This amendment seems small but spells potential trouble for contractors who tend to respond to Office Actions late in the allotted response period (typically: an initial three-month response deadline and three additional months of extensions). The new 60-day rule requires a decision whether to respond to the Office Action within the first 4 months after receipt.
The Case of the Federal Agency Employed Co-Inventor
In addition, the amendments address a number of issues that previously left room for interpretation. One such area is a joint invention where a co-inventor is a federal employee. The amendments clarify that the federal agency, at its discretion but in consultation with the contractor, can file the initial patent application, provided the contractor retains its ability to elect rights. This means that the agency that employs a government employee co-inventor now has patenting priority over the funding agency when the contractor has declined to elect title.
For contractors this means that they have to carefully evaluate joint invention scenarios; it is likely to in their best interest to control the patent prosecution rather than leave it to the federal agency that employs the co-inventor.
Requirement of Written Assignments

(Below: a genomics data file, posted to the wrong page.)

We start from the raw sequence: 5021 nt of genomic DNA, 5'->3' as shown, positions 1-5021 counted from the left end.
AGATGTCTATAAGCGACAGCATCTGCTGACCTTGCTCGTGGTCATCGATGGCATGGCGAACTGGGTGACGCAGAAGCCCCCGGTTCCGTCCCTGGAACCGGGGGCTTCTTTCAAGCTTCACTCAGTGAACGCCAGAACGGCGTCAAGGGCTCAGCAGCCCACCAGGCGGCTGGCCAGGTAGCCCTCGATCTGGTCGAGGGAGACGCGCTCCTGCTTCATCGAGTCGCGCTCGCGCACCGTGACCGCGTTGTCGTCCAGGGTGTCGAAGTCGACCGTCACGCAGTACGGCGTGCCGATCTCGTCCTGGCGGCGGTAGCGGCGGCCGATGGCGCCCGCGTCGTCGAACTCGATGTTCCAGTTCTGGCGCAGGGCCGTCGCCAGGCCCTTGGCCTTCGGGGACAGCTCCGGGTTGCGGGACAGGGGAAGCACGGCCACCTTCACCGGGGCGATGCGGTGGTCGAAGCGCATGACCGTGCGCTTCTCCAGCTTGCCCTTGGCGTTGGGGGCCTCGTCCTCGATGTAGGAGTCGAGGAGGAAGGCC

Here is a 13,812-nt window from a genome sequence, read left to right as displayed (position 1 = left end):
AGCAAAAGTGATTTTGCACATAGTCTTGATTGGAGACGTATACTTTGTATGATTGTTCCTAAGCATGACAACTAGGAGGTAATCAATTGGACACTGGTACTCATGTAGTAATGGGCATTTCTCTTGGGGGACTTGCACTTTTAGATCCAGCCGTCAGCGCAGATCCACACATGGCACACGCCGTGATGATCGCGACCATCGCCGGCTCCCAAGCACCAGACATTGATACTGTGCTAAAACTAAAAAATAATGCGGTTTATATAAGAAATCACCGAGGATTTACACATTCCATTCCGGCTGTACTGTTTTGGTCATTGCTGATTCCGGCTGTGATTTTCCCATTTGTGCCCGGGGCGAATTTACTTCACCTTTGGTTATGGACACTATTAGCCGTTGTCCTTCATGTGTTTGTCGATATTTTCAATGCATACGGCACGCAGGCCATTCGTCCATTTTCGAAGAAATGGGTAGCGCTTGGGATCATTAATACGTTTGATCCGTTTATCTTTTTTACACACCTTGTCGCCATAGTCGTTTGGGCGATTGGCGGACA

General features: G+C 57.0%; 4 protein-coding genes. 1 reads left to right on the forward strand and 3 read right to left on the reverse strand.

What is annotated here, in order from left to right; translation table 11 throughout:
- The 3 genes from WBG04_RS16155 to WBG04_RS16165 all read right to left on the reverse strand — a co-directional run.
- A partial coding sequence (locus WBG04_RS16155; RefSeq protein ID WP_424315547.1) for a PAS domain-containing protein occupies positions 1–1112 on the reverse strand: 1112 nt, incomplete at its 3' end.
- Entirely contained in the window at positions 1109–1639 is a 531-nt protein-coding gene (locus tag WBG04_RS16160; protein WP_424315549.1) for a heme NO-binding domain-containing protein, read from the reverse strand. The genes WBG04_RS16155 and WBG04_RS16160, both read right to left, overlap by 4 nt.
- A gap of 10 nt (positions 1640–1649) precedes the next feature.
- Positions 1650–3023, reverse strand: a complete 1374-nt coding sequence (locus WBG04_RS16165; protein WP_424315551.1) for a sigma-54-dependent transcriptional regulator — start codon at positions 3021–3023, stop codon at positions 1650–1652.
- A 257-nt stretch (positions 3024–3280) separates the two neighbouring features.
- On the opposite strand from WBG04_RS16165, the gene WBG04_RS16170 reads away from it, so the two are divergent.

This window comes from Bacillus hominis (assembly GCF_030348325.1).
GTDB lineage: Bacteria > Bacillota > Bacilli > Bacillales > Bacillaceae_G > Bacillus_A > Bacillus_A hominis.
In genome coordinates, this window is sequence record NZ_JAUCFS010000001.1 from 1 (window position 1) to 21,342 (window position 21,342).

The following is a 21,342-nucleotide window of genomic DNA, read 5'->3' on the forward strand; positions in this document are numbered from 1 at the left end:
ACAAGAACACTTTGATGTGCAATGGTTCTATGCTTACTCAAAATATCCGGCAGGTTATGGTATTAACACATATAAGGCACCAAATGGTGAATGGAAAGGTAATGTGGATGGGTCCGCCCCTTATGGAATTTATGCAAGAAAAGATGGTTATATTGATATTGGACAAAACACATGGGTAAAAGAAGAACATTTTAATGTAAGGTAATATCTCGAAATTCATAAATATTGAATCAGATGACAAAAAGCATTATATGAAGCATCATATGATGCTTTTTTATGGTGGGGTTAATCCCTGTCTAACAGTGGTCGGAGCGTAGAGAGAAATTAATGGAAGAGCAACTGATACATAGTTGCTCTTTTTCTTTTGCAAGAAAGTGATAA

Another amendment expands the duty of contractors vis-a-vis their employees. Previously, a contractor had to get written agreements from each employee stating that they would promptly disclose any invention to their employer (the contractor). The amendments add an additional requirement: contractors also have to obtain written assignments from all their employees stating that they assign all rights and title to any inventions to them.
This addition is considered a reaction to the Supreme Court ruling in Stanford vs. Roche and an attempt to temper that ruling.
Provisional Patent Application
The previous version of Bayh-Dole required a contractor to file PCT and/or foreign patent applications within 10 months of filing an initial US application. The amendment expands these filing requirements to non-provisional applications filed after an initial provisional application. If these timelines are not met, the Federal Agency has the right to obtain the title to the invention.
For contractors, paying close attention to filing dates and deadlines is now even more important than it used to be.
Government grants are very attractive for founders or companies looking to grow their business or undertake potentially risky but rewarding R&D. And although government money comes with strings attached those strings are generally considered well worth it for the title to the inventions. For contractors it is therefore very important to make sure they are aware of the changes to Bayh-Dole and adhere by the new timelines and requirements to not jeopardize their ability to obtain and retain title. To this end, companies should review any funding agreements governed by the Bayh-Dole Act to ensure compliance with the regulations to avoid any unnecessary surprises down the road with respect to patent ownership.
BioPharma Law Blog posts updates and analyses on IP topics, FDA regulatory issues, emerging legal developments, and other news in the constantly evolving world of biotech, pharma, and medical devices.